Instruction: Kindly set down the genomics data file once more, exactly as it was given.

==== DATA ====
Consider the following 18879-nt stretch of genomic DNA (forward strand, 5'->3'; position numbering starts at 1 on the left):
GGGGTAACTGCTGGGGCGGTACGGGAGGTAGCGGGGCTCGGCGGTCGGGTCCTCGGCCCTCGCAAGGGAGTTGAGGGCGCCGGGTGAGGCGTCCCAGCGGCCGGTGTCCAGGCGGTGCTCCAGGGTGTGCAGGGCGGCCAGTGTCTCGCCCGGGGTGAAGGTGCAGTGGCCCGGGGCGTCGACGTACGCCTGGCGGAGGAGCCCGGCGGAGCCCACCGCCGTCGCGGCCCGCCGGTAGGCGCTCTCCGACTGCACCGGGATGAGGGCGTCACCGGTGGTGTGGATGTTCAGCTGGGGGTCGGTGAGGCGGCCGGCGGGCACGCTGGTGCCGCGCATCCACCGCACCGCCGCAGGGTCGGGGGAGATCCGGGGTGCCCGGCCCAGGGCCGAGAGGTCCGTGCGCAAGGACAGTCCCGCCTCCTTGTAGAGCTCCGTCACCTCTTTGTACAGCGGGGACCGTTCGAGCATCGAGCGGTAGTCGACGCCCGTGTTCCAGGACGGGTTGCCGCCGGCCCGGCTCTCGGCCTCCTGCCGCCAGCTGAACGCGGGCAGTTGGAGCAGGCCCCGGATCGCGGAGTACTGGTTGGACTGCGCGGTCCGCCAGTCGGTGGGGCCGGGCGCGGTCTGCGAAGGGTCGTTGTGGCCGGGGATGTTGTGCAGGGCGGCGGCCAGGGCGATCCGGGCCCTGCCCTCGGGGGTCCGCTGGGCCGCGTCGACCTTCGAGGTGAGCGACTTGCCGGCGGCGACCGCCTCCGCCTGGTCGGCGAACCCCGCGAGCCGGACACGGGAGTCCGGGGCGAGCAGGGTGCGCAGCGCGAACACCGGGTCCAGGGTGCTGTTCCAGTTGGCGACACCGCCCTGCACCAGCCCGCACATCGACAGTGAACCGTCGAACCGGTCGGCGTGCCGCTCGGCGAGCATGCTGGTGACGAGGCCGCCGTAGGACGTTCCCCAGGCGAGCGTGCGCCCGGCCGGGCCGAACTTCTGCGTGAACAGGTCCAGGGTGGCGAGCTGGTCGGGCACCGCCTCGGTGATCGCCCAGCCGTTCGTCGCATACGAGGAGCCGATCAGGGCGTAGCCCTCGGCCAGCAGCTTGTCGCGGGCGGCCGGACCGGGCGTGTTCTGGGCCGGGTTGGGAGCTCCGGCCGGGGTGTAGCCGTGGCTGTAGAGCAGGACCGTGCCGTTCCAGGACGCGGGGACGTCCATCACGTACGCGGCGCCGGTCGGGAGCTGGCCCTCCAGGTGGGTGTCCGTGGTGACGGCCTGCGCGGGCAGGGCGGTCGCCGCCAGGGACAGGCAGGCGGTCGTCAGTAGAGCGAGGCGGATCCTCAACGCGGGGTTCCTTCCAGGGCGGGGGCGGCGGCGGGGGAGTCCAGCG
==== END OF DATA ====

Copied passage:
Consider the following 18879-nt stretch of genomic DNA (forward strand, 5'->3'; position numbering starts at 1 on the left):
GGGGTAACTGCTGGGGCGGTACGGGAGGTAGCGGGGCTCGGCGGTCGGGTCCTCGGCCCTCGCAAGGGAGTTGAGGGCGCCGGGTGAGGCGTCCCAGCGGCCGGTGTCCAGGCGGTGCTCCAGGGTGTGCAGGGCGGCCAGTGTCTCGCCCGGGGTGAAGGTGCAGTGGCCCGGGGCGTCGACGTACGCCTGGCGGAGGAGCCCGGCGGAGCCCACCGCCGTCGCGGCCCGCCGGTAGGCGCTCTCCGACTGCACCGGGATGAGGGCGTCACCGGTGGTGTGGATGTTCAGCTGGGGGTCGGTGAGGCGGCCGGCGGGCACGCTGGTGCCGCGCATCCACCGCACCGCCGCAGGGTCGGGGGAGATCCGGGGTGCCCGGCCCAGGGCCGAGAGGTCCGTGCGCAAGGACAGTCCCGCCTCCTTGTAGAGCTCCGTCACCTCTTTGTACAGCGGGGACCGTTCGAGCATCGAGCGGTAGTCGACGCCCGTGTTCCAGGACGGGTTGCCGCCGGCCCGGCTCTCGGCCTCCTGCCGCCAGCTGAACGCGGGCAGTTGGAGCAGGCCCCGGATCGCGGAGTACTGGTTGGACTGCGCGGTCCGCCAGTCGGTGGGGCCGGGCGCGGTCTGCGAAGGGTCGTTGTGGCCGGGGATGTTGTGCAGGGCGGCGGCCAGGGCGATCCGGGCCCTGCCCTCGGGGGTCCGCTGGGCCGCGTCGACCTTCGAGGTGAGCGACTTGCCGGCGGCGACCGCCTCCGCCTGGTCGGCGAACCCCGCGAGCCGGACACGGGAGTCCGGGGCGAGCAGGGTGCGCAGCGCGAACACCGGGTCCAGGGTGCTGTTCCAGTTGGCGACACCGCCCTGCACCAGCCCGCACATCGACAGTGAACCGTCGAACCGGTCGGCGTGCCGCTCGGCGAGCATGCTGGTGACGAGGCCGCCGTAGGACGTTCCCCAGGCGAGCGTGCGCCCGGCCGGGCCGAACTTCTGCGTGAACAGGTCCAGGGTGGCGAGCTGGTCGGGCACCGCCTCGGTGATCGCCCAGCCGTTCGTCGCATACGAGGAGCCGATCAGGGCGTAGCCCTCGGCCAGCAGCTTGTCGCGGGCGGCCGGACCGGGCGTGTTCTGGGCCGGGTTGGGAGCTCCGGCCGGGGTGTAGCCGTGGCTGTAGAGCAGGACCGTGCCGTTCCAGGACGCGGGGACGTCCATCACGTACGCGGCGCCGGTCGGGAGCTGGCCCTCCAGGTGGGTGTCCGTGGTGACGGCCTGCGCGGGCAGGGCGGTCGCCGCCAGGGACAGGCAGGCGGTCGTCAGTAGAGCGAGGCGGATCCTCAACGCGGGGTTCCTTCCAGGGCGGGGGCGGCGGCGGGGGAGTCCAGCG